US credit rating Fitch Solutions warned the impacts of second wave of Coronavirus upon Pakistan economy

US credit rating Fitch Solutions warned the impacts of second wave of Coronavirus upon Pakistan economy

*US credit rating agency, Fitch Solutions has warned that the second wave of COVID-19 will deteriorate refining, fuel demand growth outlooks for Pakistan.*

Fitch Solutions in its latest report said that a sharp resurgence in new daily Covid-19 infections in Pakistan has put the brakes on the government’s economic reopening plans after earlier lockdowns.

The report said that the latest surge places Pakistan among the most affected countries in the Asia-Pacific in terms of case load, and one of five of Asia’s largest fuel markets – others being Indonesia, Japan, Malaysia and South Korea – wherein the number of new infections is rising again after attempted re-openings.

The report said that the economic fallout for Pakistan could prove to be severe and much greater than anticipated, as pressure on the domestic healthcare system mounts. In particular, the lack of Covid-19 testing kits and hospital beds could turn out to be critical, resulting in more severe build up in cases.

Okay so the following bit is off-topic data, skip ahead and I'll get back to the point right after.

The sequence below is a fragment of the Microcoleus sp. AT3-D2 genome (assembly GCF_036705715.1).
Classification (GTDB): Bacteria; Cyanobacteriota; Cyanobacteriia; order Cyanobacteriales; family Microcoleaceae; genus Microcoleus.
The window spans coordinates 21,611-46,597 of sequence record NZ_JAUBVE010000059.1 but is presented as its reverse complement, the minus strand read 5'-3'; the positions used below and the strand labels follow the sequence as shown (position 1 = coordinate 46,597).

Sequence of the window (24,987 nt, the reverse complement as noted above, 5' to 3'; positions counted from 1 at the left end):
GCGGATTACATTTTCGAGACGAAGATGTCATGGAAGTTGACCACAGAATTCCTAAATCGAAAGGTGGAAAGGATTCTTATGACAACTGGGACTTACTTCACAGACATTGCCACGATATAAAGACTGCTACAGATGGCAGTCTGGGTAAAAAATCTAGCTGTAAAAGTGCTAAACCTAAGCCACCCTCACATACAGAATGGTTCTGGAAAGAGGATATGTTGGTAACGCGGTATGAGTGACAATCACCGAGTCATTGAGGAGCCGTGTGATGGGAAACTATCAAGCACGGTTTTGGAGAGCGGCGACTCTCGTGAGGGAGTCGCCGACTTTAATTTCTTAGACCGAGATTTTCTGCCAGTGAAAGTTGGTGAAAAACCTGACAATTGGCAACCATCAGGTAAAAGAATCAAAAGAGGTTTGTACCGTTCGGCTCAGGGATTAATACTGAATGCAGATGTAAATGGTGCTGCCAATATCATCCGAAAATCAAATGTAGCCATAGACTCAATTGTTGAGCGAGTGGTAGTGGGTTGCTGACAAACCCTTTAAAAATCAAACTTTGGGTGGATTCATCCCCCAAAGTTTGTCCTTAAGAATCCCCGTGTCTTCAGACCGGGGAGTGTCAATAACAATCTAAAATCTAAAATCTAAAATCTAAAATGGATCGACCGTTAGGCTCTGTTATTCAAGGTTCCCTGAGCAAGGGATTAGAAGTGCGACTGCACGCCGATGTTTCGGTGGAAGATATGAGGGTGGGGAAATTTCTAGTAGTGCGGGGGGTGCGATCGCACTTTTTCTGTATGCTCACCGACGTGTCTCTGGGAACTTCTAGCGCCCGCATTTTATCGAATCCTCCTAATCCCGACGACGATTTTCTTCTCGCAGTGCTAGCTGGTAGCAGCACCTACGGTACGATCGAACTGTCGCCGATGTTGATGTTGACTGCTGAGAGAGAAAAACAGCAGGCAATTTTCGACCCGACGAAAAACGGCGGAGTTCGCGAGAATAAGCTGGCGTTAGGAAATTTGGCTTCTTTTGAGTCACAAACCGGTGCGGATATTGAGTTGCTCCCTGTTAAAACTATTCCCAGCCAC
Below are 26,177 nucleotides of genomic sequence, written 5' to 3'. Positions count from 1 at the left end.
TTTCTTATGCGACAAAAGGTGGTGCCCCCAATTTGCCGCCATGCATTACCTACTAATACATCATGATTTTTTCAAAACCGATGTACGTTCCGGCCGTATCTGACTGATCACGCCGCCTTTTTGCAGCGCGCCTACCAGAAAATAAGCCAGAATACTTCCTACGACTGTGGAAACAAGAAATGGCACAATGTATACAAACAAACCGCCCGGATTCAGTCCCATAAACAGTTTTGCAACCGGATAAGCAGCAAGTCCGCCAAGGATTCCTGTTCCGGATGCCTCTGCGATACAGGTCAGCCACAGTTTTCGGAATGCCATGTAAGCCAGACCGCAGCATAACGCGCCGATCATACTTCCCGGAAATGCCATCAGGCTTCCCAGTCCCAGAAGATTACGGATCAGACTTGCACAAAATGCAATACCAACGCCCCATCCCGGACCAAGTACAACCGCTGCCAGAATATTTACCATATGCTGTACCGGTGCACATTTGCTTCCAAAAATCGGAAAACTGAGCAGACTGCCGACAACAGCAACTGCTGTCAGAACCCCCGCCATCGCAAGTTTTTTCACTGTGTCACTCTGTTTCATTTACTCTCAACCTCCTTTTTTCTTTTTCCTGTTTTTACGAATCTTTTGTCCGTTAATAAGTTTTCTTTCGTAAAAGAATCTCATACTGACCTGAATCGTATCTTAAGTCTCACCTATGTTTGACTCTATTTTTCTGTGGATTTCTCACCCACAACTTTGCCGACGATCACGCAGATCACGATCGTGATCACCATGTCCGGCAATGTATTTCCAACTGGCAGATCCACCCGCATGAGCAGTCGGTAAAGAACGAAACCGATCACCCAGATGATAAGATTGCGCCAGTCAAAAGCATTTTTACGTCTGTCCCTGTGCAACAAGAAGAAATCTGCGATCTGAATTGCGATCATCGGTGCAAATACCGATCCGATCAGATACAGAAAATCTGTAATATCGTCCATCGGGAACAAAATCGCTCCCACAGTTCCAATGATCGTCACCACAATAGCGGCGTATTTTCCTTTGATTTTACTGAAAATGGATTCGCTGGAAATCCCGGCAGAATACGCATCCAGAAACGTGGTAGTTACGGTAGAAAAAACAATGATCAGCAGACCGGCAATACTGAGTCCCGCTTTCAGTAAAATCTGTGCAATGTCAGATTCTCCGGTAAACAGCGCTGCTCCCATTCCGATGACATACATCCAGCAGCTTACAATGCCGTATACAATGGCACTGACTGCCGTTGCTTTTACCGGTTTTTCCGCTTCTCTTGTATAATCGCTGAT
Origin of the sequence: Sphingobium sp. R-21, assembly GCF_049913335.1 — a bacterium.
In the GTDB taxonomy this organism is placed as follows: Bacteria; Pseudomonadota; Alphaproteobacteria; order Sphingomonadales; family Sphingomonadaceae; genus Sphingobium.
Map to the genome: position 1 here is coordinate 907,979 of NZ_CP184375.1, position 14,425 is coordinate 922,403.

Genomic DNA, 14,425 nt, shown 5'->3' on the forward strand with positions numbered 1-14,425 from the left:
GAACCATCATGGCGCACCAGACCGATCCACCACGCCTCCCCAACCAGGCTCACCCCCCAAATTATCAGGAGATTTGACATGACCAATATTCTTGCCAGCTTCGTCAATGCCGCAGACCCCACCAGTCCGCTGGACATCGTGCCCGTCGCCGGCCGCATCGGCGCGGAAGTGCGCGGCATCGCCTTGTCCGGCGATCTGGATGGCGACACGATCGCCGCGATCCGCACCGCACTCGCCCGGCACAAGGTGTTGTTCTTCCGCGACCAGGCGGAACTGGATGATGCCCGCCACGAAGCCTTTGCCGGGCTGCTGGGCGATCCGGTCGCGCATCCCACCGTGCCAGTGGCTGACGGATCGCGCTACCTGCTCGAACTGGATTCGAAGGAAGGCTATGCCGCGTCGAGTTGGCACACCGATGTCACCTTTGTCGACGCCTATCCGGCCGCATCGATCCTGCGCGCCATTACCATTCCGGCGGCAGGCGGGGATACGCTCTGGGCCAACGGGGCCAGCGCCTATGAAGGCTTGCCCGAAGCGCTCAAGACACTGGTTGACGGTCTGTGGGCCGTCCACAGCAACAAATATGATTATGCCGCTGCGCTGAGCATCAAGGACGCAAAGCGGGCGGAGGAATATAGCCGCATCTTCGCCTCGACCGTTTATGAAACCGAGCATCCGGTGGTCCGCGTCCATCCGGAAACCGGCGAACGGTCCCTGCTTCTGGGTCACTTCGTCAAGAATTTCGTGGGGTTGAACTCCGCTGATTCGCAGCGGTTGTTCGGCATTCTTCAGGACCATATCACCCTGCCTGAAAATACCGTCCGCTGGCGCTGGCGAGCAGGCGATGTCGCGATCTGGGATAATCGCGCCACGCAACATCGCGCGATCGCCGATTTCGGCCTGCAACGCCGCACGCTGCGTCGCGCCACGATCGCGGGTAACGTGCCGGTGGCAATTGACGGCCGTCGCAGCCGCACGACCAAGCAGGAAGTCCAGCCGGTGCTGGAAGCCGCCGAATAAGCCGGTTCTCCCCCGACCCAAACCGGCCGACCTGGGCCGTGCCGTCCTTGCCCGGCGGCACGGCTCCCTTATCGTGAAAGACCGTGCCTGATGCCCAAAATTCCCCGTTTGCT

The report pointed out that Pakistan’s extended fight against Covid-19 triggers larger downside revisions to its earlier 2020 downstream forecasts. “Pakistan’s refining output is now due to see a larger contraction of -25% in 2020, down from -16% forecast prior, as current trends of refinery shutdowns and below-optimal run rates look set to be extended,” Fitch Solutions said.

The nascent rebound in fuel demand also looks set to hit a roadblock, and remain depressed for longer, as curbs on movement and business operations – which had devolved to ‘micro-cluster’ lockdowns in small localities, risk being re-introduced and expanded.

“A -20% decline for the full year is now forecast, down from the previous forecast of -13%. This adds to a growing list of woes for Pakistan’s refiners, many of whom are already struggling to keep afloat due to chronic inefficiencies, inability to match tightening domestic fuel regulations and rising competition from higher quality, competitively-priced imports. A meaningful rebound in domestic fuel demand thus may not manifest before 2022, by which we anticipate infections to slow and working Covid-19 vaccines to be made available,” the report added.